Tuesday, February 18, 2014

The Red Carpet Treatment

QUESTION: My great grandmother left me a beautiful Oriental carpet runner. My grandmother said it is quite old, but I’m not sure by how much.  What can you tell me about antique Oriental carpets? I have no idea about its origins, pattern, and such.

ANSWER: What most people classify as Oriental carpets are actually Persian (now Iranian) or Turkish carpets. Originally made to cover the sand in the tents of nomads and to kneel on when saying daily prayers, these beautiful floor coverings have a long history.

Oriental carpets have been highly prized in the West since their first appearance in Venice in the 13th century. By the 18th century they were common in wealthier households. But relative demand was fairly small, so the production of carpets declined. During the 19th century, trade routes improved, contact with the Orient increased, and the Western obsession with the exotic grew. So Persian weavers produced great quantities of carpets for export.

Carpet-weaving is an integral part of Iranian culture and art and dates back to ancient Persia. Weavers from other countries copied the designs of Persian carpets, but Persia produced 75 percent of the world's woven carpets.

Generally, Persian carpets can be divided into three groups—Farsh/Qa-li, any carpet greater than 6×4 feet, Qa-licheh, sized 6×4 feet and smaller), and nomadic carpets known as Gelim including Zilu, meaning "rough carpet," mostly for use in tents.

Wool is the most common material for carpets but cotton is frequently used for the foundation of city and workshop carpets. There are a wide variety in types of wool used for weaving Oriental carpets, including . Kork wool, Manchester wool, and in some cases even camel hair wool.

Persian rugs have both a layout and a design which in general include one or more motifs, so it’s not unusual to find more than one motif in a single rug. The original designs act as the main pattern and the derivatives as the sub patterns. Rug experts have identified 19 pattern groups---historic monuments and Islamic buildings, Shah Abbassi patterns, spiral patterns, all-over patterns, derivative patterns, interconnected patterns, paisley patterns, tree patterns, Turkoman patterns, hunting ground patterns, panel patterns, European flower patterns, vase patterns, intertwined fish patterns, Mehrab patterns, striped patterns, geometric patterns, tribal patterns, and composites. The most common motifs include Boteh, Gul, Herati, Mina-Khani, Rosette, Shah Abbasi, Azari Kharchang, and Islimi Floral.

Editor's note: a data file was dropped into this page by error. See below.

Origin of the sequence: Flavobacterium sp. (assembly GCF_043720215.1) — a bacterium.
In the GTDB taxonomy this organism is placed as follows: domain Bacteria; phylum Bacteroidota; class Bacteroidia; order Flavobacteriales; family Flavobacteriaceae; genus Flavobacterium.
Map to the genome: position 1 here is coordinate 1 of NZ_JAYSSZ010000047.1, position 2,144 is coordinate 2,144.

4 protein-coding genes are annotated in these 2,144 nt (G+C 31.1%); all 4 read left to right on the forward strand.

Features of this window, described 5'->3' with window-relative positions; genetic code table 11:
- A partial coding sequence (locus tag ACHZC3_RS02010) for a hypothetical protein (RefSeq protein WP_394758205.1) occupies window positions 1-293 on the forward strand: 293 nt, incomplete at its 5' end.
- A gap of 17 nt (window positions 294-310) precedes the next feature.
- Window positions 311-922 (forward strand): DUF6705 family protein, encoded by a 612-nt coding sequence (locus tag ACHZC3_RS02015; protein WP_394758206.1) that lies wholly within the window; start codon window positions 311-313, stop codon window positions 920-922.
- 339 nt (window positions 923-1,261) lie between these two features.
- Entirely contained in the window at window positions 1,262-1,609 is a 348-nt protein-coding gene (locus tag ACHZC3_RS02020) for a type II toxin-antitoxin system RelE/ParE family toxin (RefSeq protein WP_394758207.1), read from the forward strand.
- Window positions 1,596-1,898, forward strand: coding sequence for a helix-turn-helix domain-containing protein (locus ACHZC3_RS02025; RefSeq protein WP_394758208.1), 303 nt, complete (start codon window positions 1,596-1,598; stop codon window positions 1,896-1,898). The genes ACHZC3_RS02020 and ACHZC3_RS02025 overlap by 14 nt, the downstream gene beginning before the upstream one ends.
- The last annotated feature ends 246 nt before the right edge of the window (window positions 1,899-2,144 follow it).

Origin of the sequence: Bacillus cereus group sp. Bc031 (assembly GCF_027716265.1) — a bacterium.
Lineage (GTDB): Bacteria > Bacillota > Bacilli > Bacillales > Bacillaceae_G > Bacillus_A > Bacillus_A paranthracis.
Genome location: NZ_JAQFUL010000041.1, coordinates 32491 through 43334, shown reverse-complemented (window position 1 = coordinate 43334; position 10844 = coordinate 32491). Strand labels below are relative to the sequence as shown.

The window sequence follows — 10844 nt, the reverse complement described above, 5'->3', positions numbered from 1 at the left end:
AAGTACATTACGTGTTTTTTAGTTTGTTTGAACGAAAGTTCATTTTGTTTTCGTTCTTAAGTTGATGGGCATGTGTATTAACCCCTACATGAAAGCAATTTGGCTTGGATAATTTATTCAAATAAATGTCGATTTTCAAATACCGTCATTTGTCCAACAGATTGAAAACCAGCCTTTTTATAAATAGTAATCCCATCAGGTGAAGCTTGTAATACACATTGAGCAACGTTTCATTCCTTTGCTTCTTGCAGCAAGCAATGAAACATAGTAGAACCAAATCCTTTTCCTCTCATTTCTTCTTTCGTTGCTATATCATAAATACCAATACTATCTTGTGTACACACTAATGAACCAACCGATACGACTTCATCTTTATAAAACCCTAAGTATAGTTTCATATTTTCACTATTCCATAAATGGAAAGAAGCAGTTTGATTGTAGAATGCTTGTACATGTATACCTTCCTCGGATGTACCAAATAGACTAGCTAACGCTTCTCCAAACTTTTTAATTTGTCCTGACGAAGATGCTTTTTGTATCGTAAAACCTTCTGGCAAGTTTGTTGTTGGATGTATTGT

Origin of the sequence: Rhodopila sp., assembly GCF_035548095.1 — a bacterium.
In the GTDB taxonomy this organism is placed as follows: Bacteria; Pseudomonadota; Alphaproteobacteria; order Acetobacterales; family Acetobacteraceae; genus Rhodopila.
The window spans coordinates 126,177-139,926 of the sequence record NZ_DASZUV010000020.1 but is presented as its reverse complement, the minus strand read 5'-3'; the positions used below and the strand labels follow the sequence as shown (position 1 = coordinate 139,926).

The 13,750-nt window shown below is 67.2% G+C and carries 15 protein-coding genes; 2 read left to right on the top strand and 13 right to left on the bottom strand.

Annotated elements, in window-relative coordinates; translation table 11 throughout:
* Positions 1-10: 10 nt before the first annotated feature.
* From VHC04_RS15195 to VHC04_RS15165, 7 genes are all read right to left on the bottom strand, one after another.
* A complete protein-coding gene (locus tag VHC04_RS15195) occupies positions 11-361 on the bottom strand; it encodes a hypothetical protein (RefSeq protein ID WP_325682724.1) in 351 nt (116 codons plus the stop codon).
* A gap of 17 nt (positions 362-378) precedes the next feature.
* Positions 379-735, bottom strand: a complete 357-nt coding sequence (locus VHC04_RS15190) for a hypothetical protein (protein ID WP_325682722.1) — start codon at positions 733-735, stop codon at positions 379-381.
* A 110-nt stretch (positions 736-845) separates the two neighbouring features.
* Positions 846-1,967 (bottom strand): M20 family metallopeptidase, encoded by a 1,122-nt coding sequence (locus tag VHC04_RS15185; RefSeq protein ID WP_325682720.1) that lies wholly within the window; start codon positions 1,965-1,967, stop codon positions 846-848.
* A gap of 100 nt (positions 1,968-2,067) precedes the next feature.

Persian rugs are typically laid out using one of four patterns—all-over, central medallion, compartment and one-sided. So a rug’s design can be described in terms of the manner in which it organizes the field of the rug. One basic design may serve the entire field, or the surface may be covered by a pattern of repeating figures. In areas using long-established local designs. the weaver often works from memory, with the patterns passed on within the family.

Weavers often tailored the dimensions of their carpets to suit Western needs. They produced a disproportionate number of runners—long narrow rugs originally designed to cover the sides of rooms or tents since these had special appeal to Westerners. Even so, the standards remained the same. The major carpet-weaving centers—Persia, Turkey and the Caucasus—continued to use traditional motifs and techniques, maintaining the carpets’ regional integrity and originality.

While carpets made before 1800 are extremely expensive, the antique carpet market offers some excellent buys for the beginning collector. High quality runners generally cost between $1,500 and $15,000, depending on overall design, pliability, date, and type and number of knots.

Edgar Allan Poe once said, “A judge at common law may be an ordinary man; a good judge of carpets must be a genius.” And as hard as they are to judge, they’re certainly easy to enjoy.

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